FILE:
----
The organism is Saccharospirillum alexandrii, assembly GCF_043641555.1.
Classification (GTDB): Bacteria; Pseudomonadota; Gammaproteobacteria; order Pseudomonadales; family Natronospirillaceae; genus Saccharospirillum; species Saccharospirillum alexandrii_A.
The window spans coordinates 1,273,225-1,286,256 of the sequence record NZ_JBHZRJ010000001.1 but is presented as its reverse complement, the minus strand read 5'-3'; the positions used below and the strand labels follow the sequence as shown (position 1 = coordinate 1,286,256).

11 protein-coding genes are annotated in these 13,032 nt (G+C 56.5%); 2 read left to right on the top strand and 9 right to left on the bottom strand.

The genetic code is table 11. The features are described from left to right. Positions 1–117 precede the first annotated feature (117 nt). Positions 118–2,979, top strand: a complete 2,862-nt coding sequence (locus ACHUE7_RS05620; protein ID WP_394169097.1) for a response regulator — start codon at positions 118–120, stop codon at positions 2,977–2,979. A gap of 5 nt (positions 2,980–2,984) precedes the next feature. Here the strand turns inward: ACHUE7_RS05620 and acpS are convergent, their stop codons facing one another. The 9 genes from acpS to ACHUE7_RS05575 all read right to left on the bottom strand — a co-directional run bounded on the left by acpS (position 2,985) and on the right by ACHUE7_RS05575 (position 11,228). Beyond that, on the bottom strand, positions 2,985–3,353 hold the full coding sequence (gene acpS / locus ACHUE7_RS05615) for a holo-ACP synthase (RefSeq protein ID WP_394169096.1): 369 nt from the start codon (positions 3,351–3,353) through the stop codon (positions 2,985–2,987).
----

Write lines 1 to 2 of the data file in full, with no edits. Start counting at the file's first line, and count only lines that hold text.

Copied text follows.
The organism is Saccharospirillum alexandrii, assembly GCF_043641555.1.
Classification (GTDB): Bacteria; Pseudomonadota; Gammaproteobacteria; order Pseudomonadales; family Natronospirillaceae; genus Saccharospirillum; species Saccharospirillum alexandrii_A.